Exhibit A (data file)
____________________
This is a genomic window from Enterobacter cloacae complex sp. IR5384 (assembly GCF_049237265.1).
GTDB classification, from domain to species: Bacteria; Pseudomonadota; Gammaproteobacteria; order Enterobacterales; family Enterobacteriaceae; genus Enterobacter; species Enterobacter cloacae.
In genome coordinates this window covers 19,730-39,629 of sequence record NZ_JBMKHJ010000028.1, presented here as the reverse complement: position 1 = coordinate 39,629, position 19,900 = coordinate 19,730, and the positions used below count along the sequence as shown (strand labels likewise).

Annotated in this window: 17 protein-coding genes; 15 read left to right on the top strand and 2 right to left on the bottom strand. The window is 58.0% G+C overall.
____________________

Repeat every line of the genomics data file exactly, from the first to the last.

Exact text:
This is a genomic window from Enterobacter cloacae complex sp. IR5384 (assembly GCF_049237265.1).
GTDB classification, from domain to species: Bacteria; Pseudomonadota; Gammaproteobacteria; order Enterobacterales; family Enterobacteriaceae; genus Enterobacter; species Enterobacter cloacae.
In genome coordinates this window covers 19,730-39,629 of sequence record NZ_JBMKHJ010000028.1, presented here as the reverse complement: position 1 = coordinate 39,629, position 19,900 = coordinate 19,730, and the positions used below count along the sequence as shown (strand labels likewise).

Annotated in this window: 17 protein-coding genes; 15 read left to right on the top strand and 2 right to left on the bottom strand. The window is 58.0% G+C overall.